Archive for January, 2010

it’s better if you put it on wheels

The mission for this January was a furniture design/build. Considering how damn cold it is in to work in a garage in Western Massachusetts during January, I think plenty was accomplished.

Project 1: Mechanic’s Workstation
The proposal was a redesign of the storage system and the work surfaces. The storage system consists of two carts, one for heavily used tools which could be wheeled around the work area easily and another for storage of less commonly used ones. Both fit into bays under the work surfaces. To take advantage of the flood of daylight in the industrial loft space, we designed a panel with a gradient of circle perforations (dimensions were based on manufactured hole saws). Specified materials were birch plywood and 2×4 lumber.

A rendering of the perforated panel (that was done by Robert) and the L-shaped bench design

Project 2: Architect’s Workstation
We took in consideration the needs of a 21st century architecture student: spaces for digital and physical work, storage for our multitude of design books, security for our ever increasing amount of electronics. Also, there are more traditional needs such as storage for T-squares, plots, oversized rulers, rolls of trace that are usually not accommodated by conventional furniture.

The design consists of three parts: digital cockpit (the main work surface has screen, laptop, book storage), electronics cartridge (a rolling cabinet for the computer, scanner, other electronics that can be taken home during vacations), and modeling station (a cart with a higher surface, fits a 18″x24″ cutting mat, storage for modeling tools and other oversized things)

We were never quite happy with the design and have not finished building it, but we will! The modeling station is not in any of these photos.

This is a separate piece of furniture that was previously made so that we could work wherever we wanted like next to the fireplace. Notice the circular cut out that the body fits into. We kept the cockpit idea for the larger desk as well. Also, I am not at the height of my fashion prowess here. We ran out of oil and it was cold!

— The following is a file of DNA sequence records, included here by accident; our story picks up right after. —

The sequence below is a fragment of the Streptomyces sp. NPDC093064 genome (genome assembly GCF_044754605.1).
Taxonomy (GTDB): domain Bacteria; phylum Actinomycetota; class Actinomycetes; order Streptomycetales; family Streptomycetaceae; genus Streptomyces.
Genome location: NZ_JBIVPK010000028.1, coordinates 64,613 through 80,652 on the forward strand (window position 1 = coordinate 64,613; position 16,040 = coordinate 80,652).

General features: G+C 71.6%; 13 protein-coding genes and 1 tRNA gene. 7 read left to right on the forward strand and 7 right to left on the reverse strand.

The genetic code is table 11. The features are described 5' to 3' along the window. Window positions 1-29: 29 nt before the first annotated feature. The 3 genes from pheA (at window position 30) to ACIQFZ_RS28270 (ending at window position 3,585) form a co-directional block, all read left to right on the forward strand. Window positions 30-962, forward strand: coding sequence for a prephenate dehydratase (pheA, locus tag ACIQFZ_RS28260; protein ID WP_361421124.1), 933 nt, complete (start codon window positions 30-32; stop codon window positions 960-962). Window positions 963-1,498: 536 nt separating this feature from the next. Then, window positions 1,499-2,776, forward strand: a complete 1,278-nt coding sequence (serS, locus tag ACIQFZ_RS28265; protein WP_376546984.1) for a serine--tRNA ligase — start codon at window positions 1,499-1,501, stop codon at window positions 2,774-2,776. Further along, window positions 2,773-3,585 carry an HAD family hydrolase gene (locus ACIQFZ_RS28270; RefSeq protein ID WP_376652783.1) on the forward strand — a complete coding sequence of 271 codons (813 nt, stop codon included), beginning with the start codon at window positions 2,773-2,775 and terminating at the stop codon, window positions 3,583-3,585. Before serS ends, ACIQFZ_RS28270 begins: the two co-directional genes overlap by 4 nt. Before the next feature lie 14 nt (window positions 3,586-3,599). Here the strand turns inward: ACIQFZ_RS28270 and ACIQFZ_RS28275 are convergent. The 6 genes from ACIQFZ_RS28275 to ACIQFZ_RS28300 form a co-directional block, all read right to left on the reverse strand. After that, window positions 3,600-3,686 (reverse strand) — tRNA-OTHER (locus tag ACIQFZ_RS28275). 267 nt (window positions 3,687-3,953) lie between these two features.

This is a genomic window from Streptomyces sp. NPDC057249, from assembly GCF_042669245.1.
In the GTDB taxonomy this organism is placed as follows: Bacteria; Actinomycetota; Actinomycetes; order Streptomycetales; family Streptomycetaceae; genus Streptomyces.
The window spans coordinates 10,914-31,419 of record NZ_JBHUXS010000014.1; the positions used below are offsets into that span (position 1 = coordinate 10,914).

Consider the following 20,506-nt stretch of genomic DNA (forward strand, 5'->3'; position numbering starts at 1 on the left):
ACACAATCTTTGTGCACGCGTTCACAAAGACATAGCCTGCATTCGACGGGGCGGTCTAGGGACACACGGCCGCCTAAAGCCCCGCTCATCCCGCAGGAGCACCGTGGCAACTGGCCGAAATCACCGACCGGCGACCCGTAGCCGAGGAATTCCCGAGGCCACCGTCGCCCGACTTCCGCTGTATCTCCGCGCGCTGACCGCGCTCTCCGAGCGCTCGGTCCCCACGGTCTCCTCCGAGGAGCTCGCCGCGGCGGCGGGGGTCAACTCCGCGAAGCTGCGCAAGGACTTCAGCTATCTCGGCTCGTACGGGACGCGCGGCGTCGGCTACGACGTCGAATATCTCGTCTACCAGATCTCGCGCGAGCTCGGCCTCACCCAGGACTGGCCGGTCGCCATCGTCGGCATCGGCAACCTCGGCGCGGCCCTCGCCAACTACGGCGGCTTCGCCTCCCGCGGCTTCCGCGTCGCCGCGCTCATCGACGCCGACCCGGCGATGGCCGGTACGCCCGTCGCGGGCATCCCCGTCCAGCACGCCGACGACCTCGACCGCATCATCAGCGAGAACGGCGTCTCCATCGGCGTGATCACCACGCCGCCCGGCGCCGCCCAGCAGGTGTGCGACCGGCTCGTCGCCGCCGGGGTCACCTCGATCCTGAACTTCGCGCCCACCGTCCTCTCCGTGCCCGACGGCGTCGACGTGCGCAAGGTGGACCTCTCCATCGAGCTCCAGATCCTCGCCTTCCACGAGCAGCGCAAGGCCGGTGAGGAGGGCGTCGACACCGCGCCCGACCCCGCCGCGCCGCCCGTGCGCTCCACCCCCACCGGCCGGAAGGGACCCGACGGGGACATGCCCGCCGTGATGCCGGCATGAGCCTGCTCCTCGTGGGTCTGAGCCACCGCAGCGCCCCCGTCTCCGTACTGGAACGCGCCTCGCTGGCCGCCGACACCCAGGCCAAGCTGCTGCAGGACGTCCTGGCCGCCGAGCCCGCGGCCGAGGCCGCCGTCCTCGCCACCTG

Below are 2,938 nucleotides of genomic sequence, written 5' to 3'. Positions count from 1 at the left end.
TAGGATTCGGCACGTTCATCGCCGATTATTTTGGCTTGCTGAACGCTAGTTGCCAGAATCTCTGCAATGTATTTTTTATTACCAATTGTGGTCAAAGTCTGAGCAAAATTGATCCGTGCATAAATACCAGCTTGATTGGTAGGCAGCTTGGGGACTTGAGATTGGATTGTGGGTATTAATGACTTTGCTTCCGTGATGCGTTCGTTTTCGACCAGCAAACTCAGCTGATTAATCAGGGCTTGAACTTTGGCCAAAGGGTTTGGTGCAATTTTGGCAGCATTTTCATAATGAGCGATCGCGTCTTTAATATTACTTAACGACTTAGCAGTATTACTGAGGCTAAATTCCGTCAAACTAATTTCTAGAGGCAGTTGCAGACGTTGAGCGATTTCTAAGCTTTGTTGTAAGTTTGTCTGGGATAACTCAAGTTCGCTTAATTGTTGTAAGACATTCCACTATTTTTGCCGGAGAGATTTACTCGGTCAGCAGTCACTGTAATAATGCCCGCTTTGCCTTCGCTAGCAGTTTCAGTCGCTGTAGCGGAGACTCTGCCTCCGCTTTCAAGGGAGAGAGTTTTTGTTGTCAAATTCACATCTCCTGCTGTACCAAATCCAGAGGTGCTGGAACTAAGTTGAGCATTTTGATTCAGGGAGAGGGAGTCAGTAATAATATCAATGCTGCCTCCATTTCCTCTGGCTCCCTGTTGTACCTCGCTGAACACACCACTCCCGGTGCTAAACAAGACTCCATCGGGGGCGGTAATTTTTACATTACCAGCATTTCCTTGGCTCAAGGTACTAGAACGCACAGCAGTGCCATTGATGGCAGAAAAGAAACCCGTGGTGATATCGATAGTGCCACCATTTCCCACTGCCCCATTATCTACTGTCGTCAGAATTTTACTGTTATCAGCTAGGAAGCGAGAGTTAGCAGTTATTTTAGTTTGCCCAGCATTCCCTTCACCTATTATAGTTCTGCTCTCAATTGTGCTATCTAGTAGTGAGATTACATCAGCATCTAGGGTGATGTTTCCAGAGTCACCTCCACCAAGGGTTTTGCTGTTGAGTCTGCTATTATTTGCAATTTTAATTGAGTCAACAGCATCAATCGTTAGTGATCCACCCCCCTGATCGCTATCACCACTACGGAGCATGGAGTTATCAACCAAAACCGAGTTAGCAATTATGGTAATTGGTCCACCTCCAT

The desk at the moment. Robert made the dramatic bookshelf sometime last year. The idea is to make a bunch of storage trays for the space below the shelf

The cartridge has a pull out tray for the scanner. We zipped tied the scanner to the slide out portion.

Project 3:
A lockable book shelf for Robert’s studio. I contributed to the design and none of the construction for this one. I demanded that all the horizontal surfaces be plexi and I think I was right. This is finished except for a plexiglass door. The green in the back is a scrap piece of zip wall.

Bolting casters onto the bottom surface. It's more fun if it can be rolled around and much easier to transport, obviously.

54 collections later

This week in Paris a handful of designers showed their couture collections which showcase what is supposed to be the best and most extravagant masterpieces in fashion. They explore the fantastical, the ridiculous, the unimaginable. The techniques they employ are the most advanced and detailed oriented. It is in a different class entirely from the ready-to-wear collections during fashion week. To the untrained eye (that is me), the technique reveals itself through the extravagant details like beads, feathers, fur, ruffles but the aesthetics of the over-the-top usually turns me off couture. Like a lot of fashion, it’s a strange acquired taste.